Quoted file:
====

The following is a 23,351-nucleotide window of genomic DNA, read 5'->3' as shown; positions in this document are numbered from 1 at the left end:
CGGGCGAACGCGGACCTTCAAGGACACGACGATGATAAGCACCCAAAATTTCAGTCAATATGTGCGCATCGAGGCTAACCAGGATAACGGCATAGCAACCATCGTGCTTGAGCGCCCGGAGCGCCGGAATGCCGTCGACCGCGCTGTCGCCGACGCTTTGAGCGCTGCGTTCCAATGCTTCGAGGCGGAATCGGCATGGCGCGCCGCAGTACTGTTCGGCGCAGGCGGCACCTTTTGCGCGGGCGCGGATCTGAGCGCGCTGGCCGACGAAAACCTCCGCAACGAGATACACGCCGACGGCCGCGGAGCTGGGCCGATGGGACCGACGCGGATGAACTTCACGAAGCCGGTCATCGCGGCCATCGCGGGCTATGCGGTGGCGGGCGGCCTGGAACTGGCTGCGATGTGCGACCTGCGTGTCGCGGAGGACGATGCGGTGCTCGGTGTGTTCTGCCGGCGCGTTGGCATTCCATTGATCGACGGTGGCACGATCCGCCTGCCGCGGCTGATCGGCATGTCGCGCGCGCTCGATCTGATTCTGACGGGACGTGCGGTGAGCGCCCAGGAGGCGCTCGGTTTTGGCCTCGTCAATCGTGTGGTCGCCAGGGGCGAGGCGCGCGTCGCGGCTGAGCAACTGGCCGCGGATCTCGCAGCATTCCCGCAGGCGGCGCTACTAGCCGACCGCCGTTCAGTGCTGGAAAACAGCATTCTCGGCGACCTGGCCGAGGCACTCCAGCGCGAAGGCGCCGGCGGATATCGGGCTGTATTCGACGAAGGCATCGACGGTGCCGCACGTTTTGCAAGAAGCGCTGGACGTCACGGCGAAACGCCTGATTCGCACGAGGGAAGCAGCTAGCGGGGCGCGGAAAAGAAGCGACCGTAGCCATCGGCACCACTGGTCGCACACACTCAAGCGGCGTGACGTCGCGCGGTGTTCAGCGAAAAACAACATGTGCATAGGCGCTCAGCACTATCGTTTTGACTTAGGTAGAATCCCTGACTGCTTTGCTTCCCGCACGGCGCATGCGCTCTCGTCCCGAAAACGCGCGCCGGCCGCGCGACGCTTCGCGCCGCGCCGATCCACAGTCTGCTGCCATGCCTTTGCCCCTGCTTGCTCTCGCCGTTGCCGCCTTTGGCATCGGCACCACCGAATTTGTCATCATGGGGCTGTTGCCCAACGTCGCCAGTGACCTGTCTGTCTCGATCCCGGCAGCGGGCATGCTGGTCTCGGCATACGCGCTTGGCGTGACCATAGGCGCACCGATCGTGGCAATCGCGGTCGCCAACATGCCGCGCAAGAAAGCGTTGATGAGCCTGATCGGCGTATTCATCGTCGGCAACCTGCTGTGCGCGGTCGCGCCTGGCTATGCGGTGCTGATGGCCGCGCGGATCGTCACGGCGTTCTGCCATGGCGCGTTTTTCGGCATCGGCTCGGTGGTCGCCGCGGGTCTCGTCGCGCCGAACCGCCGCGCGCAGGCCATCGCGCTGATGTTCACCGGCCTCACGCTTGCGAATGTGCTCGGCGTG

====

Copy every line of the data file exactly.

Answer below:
The following is a 23,351-nucleotide window of genomic DNA, read 5'->3' as shown; positions in this document are numbered from 1 at the left end:
CGGGCGAACGCGGACCTTCAAGGACACGACGATGATAAGCACCCAAAATTTCAGTCAATATGTGCGCATCGAGGCTAACCAGGATAACGGCATAGCAACCATCGTGCTTGAGCGCCCGGAGCGCCGGAATGCCGTCGACCGCGCTGTCGCCGACGCTTTGAGCGCTGCGTTCCAATGCTTCGAGGCGGAATCGGCATGGCGCGCCGCAGTACTGTTCGGCGCAGGCGGCACCTTTTGCGCGGGCGCGGATCTGAGCGCGCTGGCCGACGAAAACCTCCGCAACGAGATACACGCCGACGGCCGCGGAGCTGGGCCGATGGGACCGACGCGGATGAACTTCACGAAGCCGGTCATCGCGGCCATCGCGGGCTATGCGGTGGCGGGCGGCCTGGAACTGGCTGCGATGTGCGACCTGCGTGTCGCGGAGGACGATGCGGTGCTCGGTGTGTTCTGCCGGCGCGTTGGCATTCCATTGATCGACGGTGGCACGATCCGCCTGCCGCGGCTGATCGGCATGTCGCGCGCGCTCGATCTGATTCTGACGGGACGTGCGGTGAGCGCCCAGGAGGCGCTCGGTTTTGGCCTCGTCAATCGTGTGGTCGCCAGGGGCGAGGCGCGCGTCGCGGCTGAGCAACTGGCCGCGGATCTCGCAGCATTCCCGCAGGCGGCGCTACTAGCCGACCGCCGTTCAGTGCTGGAAAACAGCATTCTCGGCGACCTGGCCGAGGCACTCCAGCGCGAAGGCGCCGGCGGATATCGGGCTGTATTCGACGAAGGCATCGACGGTGCCGCACGTTTTGCAAGAAGCGCTGGACGTCACGGCGAAACGCCTGATTCGCACGAGGGAAGCAGCTAGCGGGGCGCGGAAAAGAAGCGACCGTAGCCATCGGCACCACTGGTCGCACACACTCAAGCGGCGTGACGTCGCGCGGTGTTCAGCGAAAAACAACATGTGCATAGGCGCTCAGCACTATCGTTTTGACTTAGGTAGAATCCCTGACTGCTTTGCTTCCCGCACGGCGCATGCGCTCTCGTCCCGAAAACGCGCGCCGGCCGCGCGACGCTTCGCGCCGCGCCGATCCACAGTCTGCTGCCATGCCTTTGCCCCTGCTTGCTCTCGCCGTTGCCGCCTTTGGCATCGGCACCACCGAATTTGTCATCATGGGGCTGTTGCCCAACGTCGCCAGTGACCTGTCTGTCTCGATCCCGGCAGCGGGCATGCTGGTCTCGGCATACGCGCTTGGCGTGACCATAGGCGCACCGATCGTGGCAATCGCGGTCGCCAACATGCCGCGCAAGAAAGCGTTGATGAGCCTGATCGGCGTATTCATCGTCGGCAACCTGCTGTGCGCGGTCGCGCCTGGCTATGCGGTGCTGATGGCCGCGCGGATCGTCACGGCGTTCTGCCATGGCGCGTTTTTCGGCATCGGCTCGGTGGTCGCCGCGGGTCTCGTCGCGCCGAACCGCCGCGCGCAGGCCATCGCGCTGATGTTCACCGGCCTCACGCTTGCGAATGTGCTCGGCGTG